TYPE 2 diabetes causes blood sugar levels in the body to rise and sometimes can reach dangerous levels. Xerosis is one of the side effects of having high blood sugar and is a warning sign that something is not right.
Type 2 diabetes is associated with high blood pressure, an excess of sugar and the inability to heal properly. A person experiencing a diabetes attack might experience symptoms such as being incoherent, becoming anxious, fatigue and weak, and could lead to shock.
Xerosis is a medical term which warns blood sugar levels are dangerously high. What is xerosis?
Xerosis means an abnormal dryness of the skin and is one of the most common skin conditions among patients with type 2 diabetes.
It comes from the Greek: “xero” means dry and “osis” means disease or medical disorder.
Xerosis is caused by a lack of moisture in the skin, which may be the result of ageing or due to an underlying disease such as diabetes.
The result is dry, or very dry, rough, and tight skin, which can progress to become extremely rough and scaly, flaky and itchy.
While assessing for predictors of foot lesions in patients with type 2 diabetes, health experts also found that 82.1 percent of patients with the condition had skin with dryness, cracks, and fissures.
Xerosis is a common condition experienced by millions of people, either chronically or acutely.
In a study with the US National Library of Medicine National Institutes of Health, skin disorders in diabetes mellitus was investigated.
The study noted: “Skin disorders, usually neglected and frequently underdiagnosed among diabetic patients, are common complications and encounter a broad spectrum of disorders in both type 1 and type 2 diabetes.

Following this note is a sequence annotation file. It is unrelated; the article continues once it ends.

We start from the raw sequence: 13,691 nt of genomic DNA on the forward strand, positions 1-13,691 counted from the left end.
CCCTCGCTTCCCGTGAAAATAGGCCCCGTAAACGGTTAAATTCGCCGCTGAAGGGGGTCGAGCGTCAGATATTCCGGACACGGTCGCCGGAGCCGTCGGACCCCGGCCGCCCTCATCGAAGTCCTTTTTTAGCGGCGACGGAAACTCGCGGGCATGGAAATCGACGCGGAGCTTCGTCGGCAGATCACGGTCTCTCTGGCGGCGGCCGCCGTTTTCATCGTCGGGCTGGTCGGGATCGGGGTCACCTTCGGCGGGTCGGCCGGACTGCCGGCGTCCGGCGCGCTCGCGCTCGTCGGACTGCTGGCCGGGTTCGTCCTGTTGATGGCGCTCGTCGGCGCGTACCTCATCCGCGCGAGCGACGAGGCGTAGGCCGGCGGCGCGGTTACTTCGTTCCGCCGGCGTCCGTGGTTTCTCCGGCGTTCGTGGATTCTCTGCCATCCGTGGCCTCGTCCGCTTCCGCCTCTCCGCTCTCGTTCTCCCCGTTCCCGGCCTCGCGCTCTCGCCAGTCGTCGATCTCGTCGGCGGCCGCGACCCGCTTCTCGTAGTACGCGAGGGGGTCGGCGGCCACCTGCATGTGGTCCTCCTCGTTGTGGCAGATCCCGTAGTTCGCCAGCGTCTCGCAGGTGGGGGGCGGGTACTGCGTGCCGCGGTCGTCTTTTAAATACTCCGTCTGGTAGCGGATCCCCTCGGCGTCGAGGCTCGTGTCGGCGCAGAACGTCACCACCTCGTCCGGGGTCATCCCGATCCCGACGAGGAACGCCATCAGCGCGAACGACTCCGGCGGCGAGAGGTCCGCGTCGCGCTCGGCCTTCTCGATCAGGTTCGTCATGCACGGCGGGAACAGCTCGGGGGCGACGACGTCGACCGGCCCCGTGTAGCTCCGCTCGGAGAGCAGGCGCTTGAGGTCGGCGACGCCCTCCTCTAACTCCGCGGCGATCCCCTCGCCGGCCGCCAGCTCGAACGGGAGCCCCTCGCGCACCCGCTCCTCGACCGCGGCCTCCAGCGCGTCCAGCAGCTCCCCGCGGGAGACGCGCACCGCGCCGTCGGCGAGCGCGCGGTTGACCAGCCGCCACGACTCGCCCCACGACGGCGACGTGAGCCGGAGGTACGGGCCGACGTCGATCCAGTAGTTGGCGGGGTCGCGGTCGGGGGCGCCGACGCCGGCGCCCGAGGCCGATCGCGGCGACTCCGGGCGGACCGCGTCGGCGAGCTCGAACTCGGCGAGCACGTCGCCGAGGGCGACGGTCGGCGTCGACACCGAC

“Skin disorders are highly associated with increased risk of important outcomes, such as skin lesions, ulcerations and diabetic foot, which can lead to major complications and revolve around multifactorial factors besides hyperglycaemia and advanced glycation end products.
“Differences between patterns of lesions remain unclear among types of diabetes.
“A total of five studies evaluated skin disorders in both types 1 and 2 diabetes and showed higher prevalence of skin disorder in type 2 diabetes.
“Most frequent disorders presented in patients with type 2 DM were infections, xerosis, hair loss below the knees and diabetic dermopathy.”
“Skin conditions can be more likely amongst diabetics, and reduced sensitivity of nerves and circulation can often make it harder to spot emerging skin problems.
“The skin on our feet need particular attention as the presence of diabetic neuropathy can sometimes lead to skin issues not being identified until at an advanced stage, when they can cause serious problems.
“People with diabetes may experience greater loss of fluid from the body due to high blood glucose levels, which can cause dry skin on the legs, elbows, feet and other areas of the body.
“If the skin becomes cracked, germs can get into these areas and cause infection, meaning that taking care of the skin is essential.”
If you notice your skin become severely dry it’s important to speak with your GP about the possible cause.